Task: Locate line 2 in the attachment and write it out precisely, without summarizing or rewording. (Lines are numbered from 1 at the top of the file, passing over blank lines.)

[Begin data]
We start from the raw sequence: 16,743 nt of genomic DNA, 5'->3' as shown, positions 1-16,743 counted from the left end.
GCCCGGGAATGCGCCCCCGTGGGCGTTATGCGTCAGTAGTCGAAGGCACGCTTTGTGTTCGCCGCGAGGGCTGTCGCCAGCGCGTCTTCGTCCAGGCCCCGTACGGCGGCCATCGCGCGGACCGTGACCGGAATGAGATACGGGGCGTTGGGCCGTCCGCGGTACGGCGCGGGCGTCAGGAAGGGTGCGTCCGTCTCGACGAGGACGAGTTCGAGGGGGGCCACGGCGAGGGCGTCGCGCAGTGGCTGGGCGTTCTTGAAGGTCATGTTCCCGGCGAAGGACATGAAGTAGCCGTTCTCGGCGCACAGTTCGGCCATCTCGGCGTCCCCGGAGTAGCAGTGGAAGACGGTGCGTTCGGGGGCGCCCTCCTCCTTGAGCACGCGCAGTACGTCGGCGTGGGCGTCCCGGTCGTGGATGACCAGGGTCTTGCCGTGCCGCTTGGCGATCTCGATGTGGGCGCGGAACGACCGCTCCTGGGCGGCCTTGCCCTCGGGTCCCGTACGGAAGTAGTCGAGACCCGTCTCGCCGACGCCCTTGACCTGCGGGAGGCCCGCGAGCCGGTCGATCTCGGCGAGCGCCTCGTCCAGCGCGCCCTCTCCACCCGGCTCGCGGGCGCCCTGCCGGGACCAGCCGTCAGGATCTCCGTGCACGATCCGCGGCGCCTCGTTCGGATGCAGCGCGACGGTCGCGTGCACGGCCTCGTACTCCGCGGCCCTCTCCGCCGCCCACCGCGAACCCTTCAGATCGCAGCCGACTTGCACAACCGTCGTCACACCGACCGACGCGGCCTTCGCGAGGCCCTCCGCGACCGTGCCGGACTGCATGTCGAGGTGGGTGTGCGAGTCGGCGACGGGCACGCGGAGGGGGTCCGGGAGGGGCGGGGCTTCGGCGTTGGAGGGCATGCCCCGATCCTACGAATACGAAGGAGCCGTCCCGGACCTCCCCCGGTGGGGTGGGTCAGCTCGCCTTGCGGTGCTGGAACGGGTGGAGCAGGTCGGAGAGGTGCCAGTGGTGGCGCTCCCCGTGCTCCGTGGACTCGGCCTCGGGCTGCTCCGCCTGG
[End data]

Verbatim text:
GCCCGGGAATGCGCCCCCGTGGGCGTTATGCGTCAGTAGTCGAAGGCACGCTTTGTGTTCGCCGCGAGGGCTGTCGCCAGCGCGTCTTCGTCCAGGCCCCGTACGGCGGCCATCGCGCGGACCGTGACCGGAATGAGATACGGGGCGTTGGGCCGTCCGCGGTACGGCGCGGGCGTCAGGAAGGGTGCGTCCGTCTCGACGAGGACGAGTTCGAGGGGGGCCACGGCGAGGGCGTCGCGCAGTGGCTGGGCGTTCTTGAAGGTCATGTTCCCGGCGAAGGACATGAAGTAGCCGTTCTCGGCGCACAGTTCGGCCATCTCGGCGTCCCCGGAGTAGCAGTGGAAGACGGTGCGTTCGGGGGCGCCCTCCTCCTTGAGCACGCGCAGTACGTCGGCGTGGGCGTCCCGGTCGTGGATGACCAGGGTCTTGCCGTGCCGCTTGGCGATCTCGATGTGGGCGCGGAACGACCGCTCCTGGGCGGCCTTGCCCTCGGGTCCCGTACGGAAGTAGTCGAGACCCGTCTCGCCGACGCCCTTGACCTGCGGGAGGCCCGCGAGCCGGTCGATCTCGGCGAGCGCCTCGTCCAGCGCGCCCTCTCCACCCGGCTCGCGGGCGCCCTGCCGGGACCAGCCGTCAGGATCTCCGTGCACGATCCGCGGCGCCTCGTTCGGATGCAGCGCGACGGTCGCGTGCACGGCCTCGTACTCCGCGGCCCTCTCCGCCGCCCACCGCGAACCCTTCAGATCGCAGCCGACTTGCACAACCGTCGTCACACCGACCGACGCGGCCTTCGCGAGGCCCTCCGCGACCGTGCCGGACTGCATGTCGAGGTGGGTGTGCGAGTCGGCGACGGGCACGCGGAGGGGGTCCGGGAGGGGCGGGGCTTCGGCGTTGGAGGGCATGCCCCGATCCTACGAATACGAAGGAGCCGTCCCGGACCTCCCCCGGTGGGGTGGGTCAGCTCGCCTTGCGGTGCTGGAACGGGTGGAGCAGGTCGGAGAGGTGCCAGTGGTGGCGCTCCCCGTGCTCCGTGGACTCGGCCTCGGGCTGCTCCGCCTGG